When people think of leopards they usually imagine a spotted cat up in a tree feasting on its freshly killed prey. They think of the once in a lifetime sighting of the elusive cat on safari in a big National Park or Private Game Reserve. They think of a solitary cat almost as big as a lion weighing up to 90 kg. Well, if you live in the southern part of the Western and Eastern Capes in South Africa, you might instead think about the region’s largest free-roaming predator species that is no bigger than your family’s beloved dog. These cats are not always celebrated and coveted by residents, as they are by tourists on the other side of the country in Kruger National Park. Lots of people that live in leopard habitat in the Cape have no idea that leopards are even there. This is just how the leopards like it!

Camera trap images courtesy of the Landmark Foundation.

The other side to the story is that in this region these cats are hated and vilified by landowners whose livelihoods come from raising livestock, or game species such as African buffalo, oryx, wildebeest, springbok and various other antelope species. On these properties, leopards are not welcome and will often be killed if they are caught snooping around. Fences and boundaries are not a guaranteed way to keep leopards in, nor are they a foolproof method to kept them out.

Camera trap images courtesy of the Landmark Foundation.

As leopard habitat increasingly disappears to make way for expanding private land ownership focused on agriculture and livestock, the leopard population and individual leopard’s home ranges are pushed further into the surrounding mountainous areas. The problem is that leopards do not always stay where it is safe, their large home ranges often taking them through hostile areas. The Western and Eastern Capes do have some wonderful Nature Reserves and Protected Areas, but these pockets of leopard-friendly habitat are often not connected or nearby, creating an extremely fragmented landscape that can be treacherous to travel.

Leopard Friendly Farm” signs are given to farmers and landowers that advocate for or have participated in Landmark Foundation’s camera trap surveys. These landowners pledge to do no harm to resident leopards on their land or in their neighborhood and greatly help Landmark to spread the message of coexistence and awareness.

We conducted extensive camera trapping across the Western Cape to determine a baseline estimate of the region’s leopard population. Coexistence between people and leopards is not going to become any easier throughout this highly transformed landscape so it is crucial to understand how the current leopard population is faring. This knowledge can influence conservation efforts and appropriate land management practices.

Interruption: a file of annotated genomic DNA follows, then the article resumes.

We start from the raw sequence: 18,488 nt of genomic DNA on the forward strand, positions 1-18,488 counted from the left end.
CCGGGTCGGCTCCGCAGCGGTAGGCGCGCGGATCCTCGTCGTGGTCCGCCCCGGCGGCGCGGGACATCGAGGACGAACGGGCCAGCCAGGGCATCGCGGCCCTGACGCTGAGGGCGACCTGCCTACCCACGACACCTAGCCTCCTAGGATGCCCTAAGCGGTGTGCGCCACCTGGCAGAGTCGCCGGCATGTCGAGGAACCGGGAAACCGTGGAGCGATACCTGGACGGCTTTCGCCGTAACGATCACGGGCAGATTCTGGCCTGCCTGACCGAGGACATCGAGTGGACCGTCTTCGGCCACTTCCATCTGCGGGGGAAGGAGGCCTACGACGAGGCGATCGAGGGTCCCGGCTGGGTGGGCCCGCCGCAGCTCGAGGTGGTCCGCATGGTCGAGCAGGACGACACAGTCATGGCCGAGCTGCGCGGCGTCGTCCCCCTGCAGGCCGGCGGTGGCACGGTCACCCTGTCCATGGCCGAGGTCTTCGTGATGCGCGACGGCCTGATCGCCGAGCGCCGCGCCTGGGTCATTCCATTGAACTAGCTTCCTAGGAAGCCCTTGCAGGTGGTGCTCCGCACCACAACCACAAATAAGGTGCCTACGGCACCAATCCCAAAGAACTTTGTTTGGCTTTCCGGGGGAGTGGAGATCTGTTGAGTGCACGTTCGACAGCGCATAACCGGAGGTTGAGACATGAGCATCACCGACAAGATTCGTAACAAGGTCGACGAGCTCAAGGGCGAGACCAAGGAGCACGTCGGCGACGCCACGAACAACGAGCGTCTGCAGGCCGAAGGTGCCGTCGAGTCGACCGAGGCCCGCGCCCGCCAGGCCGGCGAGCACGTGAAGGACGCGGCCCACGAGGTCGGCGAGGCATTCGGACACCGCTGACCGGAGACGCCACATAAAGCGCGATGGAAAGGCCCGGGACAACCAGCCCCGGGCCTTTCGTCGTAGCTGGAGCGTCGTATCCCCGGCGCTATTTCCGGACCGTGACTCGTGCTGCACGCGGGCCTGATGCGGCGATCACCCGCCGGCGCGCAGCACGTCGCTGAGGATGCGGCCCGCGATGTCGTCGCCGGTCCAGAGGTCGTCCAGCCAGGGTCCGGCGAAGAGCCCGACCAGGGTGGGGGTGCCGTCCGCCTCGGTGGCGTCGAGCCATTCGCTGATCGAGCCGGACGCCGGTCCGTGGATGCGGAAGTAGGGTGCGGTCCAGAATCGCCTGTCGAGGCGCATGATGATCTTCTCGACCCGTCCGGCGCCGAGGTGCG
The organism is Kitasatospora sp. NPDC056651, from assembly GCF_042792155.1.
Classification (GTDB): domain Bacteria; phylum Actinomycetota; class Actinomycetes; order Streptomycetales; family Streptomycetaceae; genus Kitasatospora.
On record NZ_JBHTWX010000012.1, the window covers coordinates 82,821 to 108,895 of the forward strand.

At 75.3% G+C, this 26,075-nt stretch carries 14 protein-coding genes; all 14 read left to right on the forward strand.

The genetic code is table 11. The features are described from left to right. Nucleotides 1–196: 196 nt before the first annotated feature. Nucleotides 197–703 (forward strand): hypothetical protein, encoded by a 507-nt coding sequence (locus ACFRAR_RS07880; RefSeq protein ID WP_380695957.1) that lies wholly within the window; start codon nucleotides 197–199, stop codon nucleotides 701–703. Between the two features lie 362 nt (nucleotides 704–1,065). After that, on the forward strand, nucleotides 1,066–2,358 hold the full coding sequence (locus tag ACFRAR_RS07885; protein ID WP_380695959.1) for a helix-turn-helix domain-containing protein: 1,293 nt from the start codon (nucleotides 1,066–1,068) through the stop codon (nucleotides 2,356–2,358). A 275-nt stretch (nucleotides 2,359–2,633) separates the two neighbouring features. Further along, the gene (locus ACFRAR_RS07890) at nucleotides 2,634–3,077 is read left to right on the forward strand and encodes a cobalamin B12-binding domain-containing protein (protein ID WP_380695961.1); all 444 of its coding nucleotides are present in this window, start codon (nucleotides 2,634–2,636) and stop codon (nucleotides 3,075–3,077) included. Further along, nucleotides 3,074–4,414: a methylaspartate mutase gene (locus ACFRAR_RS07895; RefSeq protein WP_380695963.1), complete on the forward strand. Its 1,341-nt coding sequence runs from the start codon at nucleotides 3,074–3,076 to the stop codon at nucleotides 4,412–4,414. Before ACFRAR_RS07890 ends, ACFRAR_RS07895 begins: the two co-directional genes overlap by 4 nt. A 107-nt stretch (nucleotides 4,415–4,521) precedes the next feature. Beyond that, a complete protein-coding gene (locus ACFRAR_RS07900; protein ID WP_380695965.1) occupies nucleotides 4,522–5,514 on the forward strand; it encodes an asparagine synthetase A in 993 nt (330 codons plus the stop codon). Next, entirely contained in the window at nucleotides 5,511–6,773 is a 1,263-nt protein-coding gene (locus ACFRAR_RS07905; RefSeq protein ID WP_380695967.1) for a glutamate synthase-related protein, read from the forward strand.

Camera trap images courtesy of the Landmark Foundation.

In addition to estimating the leopard population, we are currently investigating how biotic, abiotic and anthropogenic landscape features influence where these leopard occur, using collar data. Our ultimate goal is to understand how the landscape influences the size of the population, the presence and home range use of individual leopards, and how attitudes of landowners and residents living amongst leopard habitat affect the coexistence and persistence of the species in this region. This research is a small piece of a complicated puzzle to understand the big picture about the relationship between leopards and their remaining habitat in the Cape, in the hopes of conserving the region’s last remaining free roaming big cat.

This leopard was collared within the Langeberg survey region as part of the Landmark Foundation’s research and conflict mitigation efforts, but sadly this male cat was killed on a nearby farm only a month later.

Check out some of Landmark Foundation’s camera trap footage:


The article Estimating leopard density across the highly modified human dominated landscape of the Western Cape, South Africa is available in Oryx—The International Journal of Conservation.

Carolyn H. Devens is a PhD student at the University of Pretoria in South Africa. She is a conservation ecologist investigating the impact of landscape heterogeneity, environmental and anthropogenic factors and local attitudes on leopard spatial ecology and coexistence in southern South Africa.